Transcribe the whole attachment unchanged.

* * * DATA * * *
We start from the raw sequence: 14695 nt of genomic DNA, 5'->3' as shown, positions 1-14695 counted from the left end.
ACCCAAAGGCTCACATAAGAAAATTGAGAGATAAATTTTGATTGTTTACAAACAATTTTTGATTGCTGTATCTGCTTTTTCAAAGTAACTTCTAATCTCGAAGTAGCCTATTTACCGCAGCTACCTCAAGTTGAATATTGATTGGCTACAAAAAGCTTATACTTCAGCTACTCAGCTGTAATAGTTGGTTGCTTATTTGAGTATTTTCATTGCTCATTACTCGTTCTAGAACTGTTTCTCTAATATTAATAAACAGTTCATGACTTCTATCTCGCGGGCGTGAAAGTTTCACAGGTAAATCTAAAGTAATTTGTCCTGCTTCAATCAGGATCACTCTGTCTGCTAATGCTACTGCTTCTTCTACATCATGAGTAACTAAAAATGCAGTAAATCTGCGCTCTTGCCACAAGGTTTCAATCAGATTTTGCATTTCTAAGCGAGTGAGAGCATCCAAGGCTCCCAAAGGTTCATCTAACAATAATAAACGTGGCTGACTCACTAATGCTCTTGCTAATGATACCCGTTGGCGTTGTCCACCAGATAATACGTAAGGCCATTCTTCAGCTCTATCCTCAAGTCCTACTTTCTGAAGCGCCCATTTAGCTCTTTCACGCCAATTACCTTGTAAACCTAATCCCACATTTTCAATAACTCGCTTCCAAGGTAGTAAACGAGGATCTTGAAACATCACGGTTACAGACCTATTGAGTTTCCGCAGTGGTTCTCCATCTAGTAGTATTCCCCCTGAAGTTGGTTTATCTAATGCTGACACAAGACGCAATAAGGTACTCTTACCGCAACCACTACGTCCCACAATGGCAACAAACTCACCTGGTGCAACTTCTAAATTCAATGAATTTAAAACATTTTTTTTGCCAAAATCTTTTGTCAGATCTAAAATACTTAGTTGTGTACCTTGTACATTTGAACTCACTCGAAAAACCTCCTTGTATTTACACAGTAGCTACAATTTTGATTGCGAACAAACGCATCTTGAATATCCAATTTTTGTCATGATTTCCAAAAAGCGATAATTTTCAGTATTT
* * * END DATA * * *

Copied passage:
We start from the raw sequence: 14695 nt of genomic DNA, 5'->3' as shown, positions 1-14695 counted from the left end.
ACCCAAAGGCTCACATAAGAAAATTGAGAGATAAATTTTGATTGTTTACAAACAATTTTTGATTGCTGTATCTGCTTTTTCAAAGTAACTTCTAATCTCGAAGTAGCCTATTTACCGCAGCTACCTCAAGTTGAATATTGATTGGCTACAAAAAGCTTATACTTCAGCTACTCAGCTGTAATAGTTGGTTGCTTATTTGAGTATTTTCATTGCTCATTACTCGTTCTAGAACTGTTTCTCTAATATTAATAAACAGTTCATGACTTCTATCTCGCGGGCGTGAAAGTTTCACAGGTAAATCTAAAGTAATTTGTCCTGCTTCAATCAGGATCACTCTGTCTGCTAATGCTACTGCTTCTTCTACATCATGAGTAACTAAAAATGCAGTAAATCTGCGCTCTTGCCACAAGGTTTCAATCAGATTTTGCATTTCTAAGCGAGTGAGAGCATCCAAGGCTCCCAAAGGTTCATCTAACAATAATAAACGTGGCTGACTCACTAATGCTCTTGCTAATGATACCCGTTGGCGTTGTCCACCAGATAATACGTAAGGCCATTCTTCAGCTCTATCCTCAAGTCCTACTTTCTGAAGCGCCCATTTAGCTCTTTCACGCCAATTACCTTGTAAACCTAATCCCACATTTTCAATAACTCGCTTCCAAGGTAGTAAACGAGGATCTTGAAACATCACGGTTACAGACCTATTGAGTTTCCGCAGTGGTTCTCCATCTAGTAGTATTCCCCCTGAAGTTGGTTTATCTAATGCTGACACAAGACGCAATAAGGTACTCTTACCGCAACCACTACGTCCCACAATGGCAACAAACTCACCTGGTGCAACTTCTAAATTCAATGAATTTAAAACATTTTTTTTGCCAAAATCTTTTGTCAGATCTAAAATACTTAGTTGTGTACCTTGTACATTTGAACTCACTCGAAAAACCTCCTTGTATTTACACAGTAGCTACAATTTTGATTGCGAACAAACGCATCTTGAATATCCAATTTTTGTCATGATTTCCAAAAAGCGATAATTTTCAGTATTT